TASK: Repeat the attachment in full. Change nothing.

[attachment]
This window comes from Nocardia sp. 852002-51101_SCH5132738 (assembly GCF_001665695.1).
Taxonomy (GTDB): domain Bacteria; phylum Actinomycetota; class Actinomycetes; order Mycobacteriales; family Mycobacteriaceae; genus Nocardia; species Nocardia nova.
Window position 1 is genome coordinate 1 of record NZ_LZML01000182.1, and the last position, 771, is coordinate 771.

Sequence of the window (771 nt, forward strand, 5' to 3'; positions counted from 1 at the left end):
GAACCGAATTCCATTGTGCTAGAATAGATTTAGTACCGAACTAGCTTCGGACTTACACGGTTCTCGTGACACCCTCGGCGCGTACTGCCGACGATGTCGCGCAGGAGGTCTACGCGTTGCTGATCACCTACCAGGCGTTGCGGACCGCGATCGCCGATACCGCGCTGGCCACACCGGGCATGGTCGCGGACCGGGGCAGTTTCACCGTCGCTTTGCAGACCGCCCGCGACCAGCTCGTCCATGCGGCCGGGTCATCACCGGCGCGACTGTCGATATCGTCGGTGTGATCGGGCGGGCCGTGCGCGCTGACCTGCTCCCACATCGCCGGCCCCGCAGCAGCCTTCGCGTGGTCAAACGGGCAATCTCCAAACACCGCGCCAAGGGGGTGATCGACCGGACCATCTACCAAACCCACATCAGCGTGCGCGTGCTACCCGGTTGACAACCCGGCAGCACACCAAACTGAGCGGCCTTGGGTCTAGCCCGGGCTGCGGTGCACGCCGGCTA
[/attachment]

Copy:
This window comes from Nocardia sp. 852002-51101_SCH5132738 (assembly GCF_001665695.1).
Taxonomy (GTDB): domain Bacteria; phylum Actinomycetota; class Actinomycetes; order Mycobacteriales; family Mycobacteriaceae; genus Nocardia; species Nocardia nova.
Window position 1 is genome coordinate 1 of record NZ_LZML01000182.1, and the last position, 771, is coordinate 771.

Sequence of the window (771 nt, forward strand, 5' to 3'; positions counted from 1 at the left end):
GAACCGAATTCCATTGTGCTAGAATAGATTTAGTACCGAACTAGCTTCGGACTTACACGGTTCTCGTGACACCCTCGGCGCGTACTGCCGACGATGTCGCGCAGGAGGTCTACGCGTTGCTGATCACCTACCAGGCGTTGCGGACCGCGATCGCCGATACCGCGCTGGCCACACCGGGCATGGTCGCGGACCGGGGCAGTTTCACCGTCGCTTTGCAGACCGCCCGCGACCAGCTCGTCCATGCGGCCGGGTCATCACCGGCGCGACTGTCGATATCGTCGGTGTGATCGGGCGGGCCGTGCGCGCTGACCTGCTCCCACATCGCCGGCCCCGCAGCAGCCTTCGCGTGGTCAAACGGGCAATCTCCAAACACCGCGCCAAGGGGGTGATCGACCGGACCATCTACCAAACCCACATCAGCGTGCGCGTGCTACCCGGTTGACAACCCGGCAGCACACCAAACTGAGCGGCCTTGGGTCTAGCCCGGGCTGCGGTGCACGCCGGCTA